Crag cleanup covers up Donner Summit graffiti |

Crag cleanup covers up Donner Summit graffiti

Volunteers from the climbing community and the Truckee Donner Land Trust worked to paint over the graffiti on the outside of the snow sheds on Donner Summit on Sunday. The project was part of the Adopt a Crag initiative to restore the Blackwall property.
Submitted photo by Logan Talbott

Graffiti on the outside of the snow sheds on Donner Summit will no longer be visible due to the work of volunteers who painted over the walls on Sunday.

For years graffiti has been present on the inside of the tunnels and deemed acceptable by most in the climbing community. In the past few years, however, it has showed up on the outside of the walls and continues to spread to the rocks near the climbing walls, according to Logan Talbott, a mountain guide for Alpenglow.

“Some of it is pretty cool looking, but it’s a problem. You can see it from downtown Truckee,” said Talbott. “Whether you’re hiking or climbing or biking or enjoying Donner Summit it’s very ugly graffiti.”

Talbott said the general consensus of the climbing community is graffiti on the inside of the snow sheds is acceptable. Recently he has seen the tagging show up all over the area, including graffiti on federally protected petroglyphs in Donner Summit.

“We find that extremely offensive and damaging to the local environment,” he said.

On Sunday around 25 volunteers, including local climbers and representatives from the Truckee Donner Land Trust, which helped organize the event, restored the outside of the snowshed to its original state using 70 gallons of tan-colored paint to blend in with the environment.

“I see the graffiti growing more and more,” said Joe Saska, a Trail Manager for the Forest Service and local climber, in a video interview following the event. “I do have some respect for the artists who come up here and paint some of the graffiti they put up. I don’t believe this is the place for it.”

Talbott said the next project will focus on removing graffiti from rocks outside the train tunnels, a laborious and tedious process requiring more time and a bigger group of volunteers.

“It’s a really tedious and slow process,” he said. To do this they will need paint remover and a direct water supply to wash the paint off the rocks. He said the only way to get the job done is by driving a water truck to the site which requires access to the road currently owned by Union Pacific Railroad Company. Despite multiple attempts to get in contact with the railroad, the group has not heard back.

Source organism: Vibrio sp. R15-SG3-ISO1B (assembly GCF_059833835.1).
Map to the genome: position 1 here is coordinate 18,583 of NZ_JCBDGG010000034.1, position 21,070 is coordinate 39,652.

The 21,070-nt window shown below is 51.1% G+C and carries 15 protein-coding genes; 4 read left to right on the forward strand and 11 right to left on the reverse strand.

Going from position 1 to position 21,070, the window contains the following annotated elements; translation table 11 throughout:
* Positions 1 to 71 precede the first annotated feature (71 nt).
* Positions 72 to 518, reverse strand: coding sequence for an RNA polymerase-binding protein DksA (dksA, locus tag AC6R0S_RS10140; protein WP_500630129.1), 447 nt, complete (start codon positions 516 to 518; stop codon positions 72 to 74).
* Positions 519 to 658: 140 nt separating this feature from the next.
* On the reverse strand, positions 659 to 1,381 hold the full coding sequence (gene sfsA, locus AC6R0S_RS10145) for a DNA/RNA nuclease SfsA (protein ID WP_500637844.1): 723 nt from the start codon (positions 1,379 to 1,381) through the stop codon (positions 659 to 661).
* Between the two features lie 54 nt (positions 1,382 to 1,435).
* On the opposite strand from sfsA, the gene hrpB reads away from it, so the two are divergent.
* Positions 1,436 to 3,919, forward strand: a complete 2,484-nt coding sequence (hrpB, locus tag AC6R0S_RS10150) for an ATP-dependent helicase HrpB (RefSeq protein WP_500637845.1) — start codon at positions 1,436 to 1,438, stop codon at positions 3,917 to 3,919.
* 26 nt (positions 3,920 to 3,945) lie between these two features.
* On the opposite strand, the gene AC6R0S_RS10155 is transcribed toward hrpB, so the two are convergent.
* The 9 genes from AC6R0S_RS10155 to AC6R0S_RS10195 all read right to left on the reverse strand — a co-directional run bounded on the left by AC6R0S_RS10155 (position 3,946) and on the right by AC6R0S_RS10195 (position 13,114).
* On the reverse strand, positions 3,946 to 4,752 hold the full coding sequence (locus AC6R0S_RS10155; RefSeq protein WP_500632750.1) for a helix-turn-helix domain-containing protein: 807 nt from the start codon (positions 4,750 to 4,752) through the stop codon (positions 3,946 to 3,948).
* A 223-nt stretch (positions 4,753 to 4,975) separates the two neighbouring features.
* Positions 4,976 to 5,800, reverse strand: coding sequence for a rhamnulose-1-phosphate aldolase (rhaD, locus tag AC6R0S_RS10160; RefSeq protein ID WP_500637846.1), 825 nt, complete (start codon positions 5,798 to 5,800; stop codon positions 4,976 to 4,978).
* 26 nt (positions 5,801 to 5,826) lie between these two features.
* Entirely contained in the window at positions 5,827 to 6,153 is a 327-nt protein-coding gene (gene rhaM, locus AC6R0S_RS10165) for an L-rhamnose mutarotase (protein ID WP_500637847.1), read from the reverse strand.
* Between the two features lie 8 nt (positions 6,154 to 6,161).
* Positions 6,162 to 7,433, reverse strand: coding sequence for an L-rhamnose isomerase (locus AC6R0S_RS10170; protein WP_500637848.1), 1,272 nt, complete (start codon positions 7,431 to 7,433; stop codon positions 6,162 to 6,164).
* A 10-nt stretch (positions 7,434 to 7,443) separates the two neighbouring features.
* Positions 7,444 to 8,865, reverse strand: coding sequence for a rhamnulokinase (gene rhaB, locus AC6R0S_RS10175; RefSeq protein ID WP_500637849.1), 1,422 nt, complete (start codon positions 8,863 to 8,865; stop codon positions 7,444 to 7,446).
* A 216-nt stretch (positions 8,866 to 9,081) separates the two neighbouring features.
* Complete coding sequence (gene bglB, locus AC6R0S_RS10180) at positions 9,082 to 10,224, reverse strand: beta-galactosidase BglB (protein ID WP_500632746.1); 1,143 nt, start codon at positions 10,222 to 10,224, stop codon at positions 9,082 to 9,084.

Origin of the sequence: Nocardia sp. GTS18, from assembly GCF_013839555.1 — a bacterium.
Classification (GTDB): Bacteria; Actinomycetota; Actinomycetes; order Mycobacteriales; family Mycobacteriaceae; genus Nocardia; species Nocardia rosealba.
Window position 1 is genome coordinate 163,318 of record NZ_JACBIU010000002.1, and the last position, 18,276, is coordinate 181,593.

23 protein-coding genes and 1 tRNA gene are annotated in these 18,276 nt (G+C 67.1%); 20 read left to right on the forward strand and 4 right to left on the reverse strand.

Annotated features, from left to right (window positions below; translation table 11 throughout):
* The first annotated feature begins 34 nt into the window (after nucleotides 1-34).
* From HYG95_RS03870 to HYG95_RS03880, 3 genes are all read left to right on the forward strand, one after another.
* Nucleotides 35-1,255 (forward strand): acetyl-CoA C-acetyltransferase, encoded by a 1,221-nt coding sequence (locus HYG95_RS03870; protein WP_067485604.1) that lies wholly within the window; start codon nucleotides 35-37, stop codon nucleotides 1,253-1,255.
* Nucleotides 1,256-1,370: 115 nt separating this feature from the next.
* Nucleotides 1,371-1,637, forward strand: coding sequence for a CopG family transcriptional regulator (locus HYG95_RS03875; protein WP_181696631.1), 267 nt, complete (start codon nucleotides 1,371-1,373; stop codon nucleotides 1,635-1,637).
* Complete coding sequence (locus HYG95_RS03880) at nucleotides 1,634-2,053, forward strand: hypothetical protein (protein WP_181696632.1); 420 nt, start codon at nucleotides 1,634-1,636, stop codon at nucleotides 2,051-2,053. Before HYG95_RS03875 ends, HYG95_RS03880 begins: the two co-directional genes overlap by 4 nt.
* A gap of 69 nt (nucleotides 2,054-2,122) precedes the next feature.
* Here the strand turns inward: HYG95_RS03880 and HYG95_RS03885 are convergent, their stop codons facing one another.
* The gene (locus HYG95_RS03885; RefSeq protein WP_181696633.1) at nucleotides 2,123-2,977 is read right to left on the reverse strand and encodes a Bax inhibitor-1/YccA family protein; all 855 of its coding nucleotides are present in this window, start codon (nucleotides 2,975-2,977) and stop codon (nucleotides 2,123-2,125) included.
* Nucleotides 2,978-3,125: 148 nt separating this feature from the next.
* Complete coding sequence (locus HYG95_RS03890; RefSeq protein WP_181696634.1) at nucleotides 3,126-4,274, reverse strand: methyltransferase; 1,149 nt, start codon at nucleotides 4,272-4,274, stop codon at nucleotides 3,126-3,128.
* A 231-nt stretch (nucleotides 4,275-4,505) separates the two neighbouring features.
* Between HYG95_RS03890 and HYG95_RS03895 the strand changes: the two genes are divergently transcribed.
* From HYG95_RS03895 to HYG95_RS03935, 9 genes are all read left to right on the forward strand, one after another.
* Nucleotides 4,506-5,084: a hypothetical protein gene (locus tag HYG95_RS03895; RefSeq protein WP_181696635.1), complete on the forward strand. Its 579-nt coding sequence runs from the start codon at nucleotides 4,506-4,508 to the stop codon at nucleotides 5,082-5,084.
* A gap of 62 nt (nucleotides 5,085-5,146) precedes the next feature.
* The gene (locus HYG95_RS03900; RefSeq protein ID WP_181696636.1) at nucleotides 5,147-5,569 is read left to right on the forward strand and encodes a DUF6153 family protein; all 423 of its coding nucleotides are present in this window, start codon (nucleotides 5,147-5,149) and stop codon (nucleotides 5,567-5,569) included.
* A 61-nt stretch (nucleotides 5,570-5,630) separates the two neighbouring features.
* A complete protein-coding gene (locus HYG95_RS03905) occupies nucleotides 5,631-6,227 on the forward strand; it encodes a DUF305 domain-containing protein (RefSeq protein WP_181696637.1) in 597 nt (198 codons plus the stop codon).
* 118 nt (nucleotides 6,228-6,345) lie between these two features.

“We have the water truck, but don’t have access to the road and we have to get them on board for the rock cleanup,” said Talbott. “We’re just trying to put it back to how it was.”

For the past 50 years climbers have been setting routes on Donner Summit. In 2015 local climbers from Access Fund and Truckee Donner Land Trust purchased the 11.9-acre property, known as Blackwall, from private landowners with the intent of preserving it for outdoor enthusiasts in the future.

This past weekend’s restoration project, which included trail improvements to Blackwall climbing area, took place in conjunction with REI’s climbing festival at Sugar Bowl over the weekend. Part of the proceeds from festival registration fees and auction went toward the land trust for future restoration projects including iconic climbing areas.

The repaint of the snow sheds was one of many projects that have been ongoing all month as part of the Access Fund’s Adopt a Crag initiative. There will be two more projects at Blackwall, one Saturday and a second on July 28. More information can be found on the group’s Facebook page.

Hannah Jones is a reporter for the Sierra Sun. She can be reached at 530-550-2652 or

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